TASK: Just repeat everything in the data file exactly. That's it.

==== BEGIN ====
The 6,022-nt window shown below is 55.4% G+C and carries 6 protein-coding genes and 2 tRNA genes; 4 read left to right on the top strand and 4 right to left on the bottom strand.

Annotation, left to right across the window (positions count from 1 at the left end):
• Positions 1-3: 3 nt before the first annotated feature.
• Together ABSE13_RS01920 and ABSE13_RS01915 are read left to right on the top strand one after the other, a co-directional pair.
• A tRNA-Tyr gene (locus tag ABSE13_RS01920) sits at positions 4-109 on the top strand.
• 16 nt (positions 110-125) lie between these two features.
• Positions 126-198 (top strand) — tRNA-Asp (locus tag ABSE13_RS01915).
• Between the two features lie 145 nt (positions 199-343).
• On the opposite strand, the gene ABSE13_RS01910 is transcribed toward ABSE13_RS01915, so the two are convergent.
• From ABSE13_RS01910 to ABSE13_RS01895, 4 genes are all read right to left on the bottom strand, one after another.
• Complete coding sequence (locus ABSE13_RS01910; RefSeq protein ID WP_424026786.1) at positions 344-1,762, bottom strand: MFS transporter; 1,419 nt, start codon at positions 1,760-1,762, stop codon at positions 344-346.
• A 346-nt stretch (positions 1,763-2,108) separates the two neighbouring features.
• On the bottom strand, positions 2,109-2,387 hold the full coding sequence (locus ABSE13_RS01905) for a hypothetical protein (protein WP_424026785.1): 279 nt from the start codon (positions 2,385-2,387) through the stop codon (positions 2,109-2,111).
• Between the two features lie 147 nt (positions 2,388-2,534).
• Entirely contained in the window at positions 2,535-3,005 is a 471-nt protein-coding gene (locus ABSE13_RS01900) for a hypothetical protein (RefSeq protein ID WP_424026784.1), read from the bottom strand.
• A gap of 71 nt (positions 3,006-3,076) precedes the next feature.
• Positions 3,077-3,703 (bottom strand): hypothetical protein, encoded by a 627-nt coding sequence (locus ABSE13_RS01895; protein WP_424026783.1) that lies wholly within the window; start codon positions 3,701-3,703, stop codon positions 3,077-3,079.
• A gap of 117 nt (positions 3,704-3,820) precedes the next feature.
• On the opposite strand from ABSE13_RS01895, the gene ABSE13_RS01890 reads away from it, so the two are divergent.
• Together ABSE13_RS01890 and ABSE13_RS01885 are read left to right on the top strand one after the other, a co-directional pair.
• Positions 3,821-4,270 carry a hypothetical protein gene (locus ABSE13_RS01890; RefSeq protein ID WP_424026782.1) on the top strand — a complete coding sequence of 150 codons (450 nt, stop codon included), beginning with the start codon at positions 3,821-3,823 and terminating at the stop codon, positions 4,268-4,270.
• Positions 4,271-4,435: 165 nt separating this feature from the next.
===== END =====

The 6,022-nt window shown below is 55.4% G+C and carries 6 protein-coding genes and 2 tRNA genes; 4 read left to right on the top strand and 4 right to left on the bottom strand.

Annotation, left to right across the window (positions count from 1 at the left end):
• Positions 1-3: 3 nt before the first annotated feature.
• Together ABSE13_RS01920 and ABSE13_RS01915 are read left to right on the top strand one after the other, a co-directional pair.
• A tRNA-Tyr gene (locus tag ABSE13_RS01920) sits at positions 4-109 on the top strand.
• 16 nt (positions 110-125) lie between these two features.
• Positions 126-198 (top strand) — tRNA-Asp (locus tag ABSE13_RS01915).
• Between the two features lie 145 nt (positions 199-343).
• On the opposite strand, the gene ABSE13_RS01910 is transcribed toward ABSE13_RS01915, so the two are convergent.
• From ABSE13_RS01910 to ABSE13_RS01895, 4 genes are all read right to left on the bottom strand, one after another.
• Complete coding sequence (locus ABSE13_RS01910; RefSeq protein ID WP_424026786.1) at positions 344-1,762, bottom strand: MFS transporter; 1,419 nt, start codon at positions 1,760-1,762, stop codon at positions 344-346.
• A 346-nt stretch (positions 1,763-2,108) separates the two neighbouring features.
• On the bottom strand, positions 2,109-2,387 hold the full coding sequence (locus ABSE13_RS01905) for a hypothetical protein (protein WP_424026785.1): 279 nt from the start codon (positions 2,385-2,387) through the stop codon (positions 2,109-2,111).
• Between the two features lie 147 nt (positions 2,388-2,534).
• Entirely contained in the window at positions 2,535-3,005 is a 471-nt protein-coding gene (locus ABSE13_RS01900) for a hypothetical protein (RefSeq protein ID WP_424026784.1), read from the bottom strand.
• A gap of 71 nt (positions 3,006-3,076) precedes the next feature.
• Positions 3,077-3,703 (bottom strand): hypothetical protein, encoded by a 627-nt coding sequence (locus ABSE13_RS01895; protein WP_424026783.1) that lies wholly within the window; start codon positions 3,701-3,703, stop codon positions 3,077-3,079.
• A gap of 117 nt (positions 3,704-3,820) precedes the next feature.
• On the opposite strand from ABSE13_RS01895, the gene ABSE13_RS01890 reads away from it, so the two are divergent.
• Together ABSE13_RS01890 and ABSE13_RS01885 are read left to right on the top strand one after the other, a co-directional pair.
• Positions 3,821-4,270 carry a hypothetical protein gene (locus ABSE13_RS01890; RefSeq protein ID WP_424026782.1) on the top strand — a complete coding sequence of 150 codons (450 nt, stop codon included), beginning with the start codon at positions 3,821-3,823 and terminating at the stop codon, positions 4,268-4,270.
• Positions 4,271-4,435: 165 nt separating this feature from the next.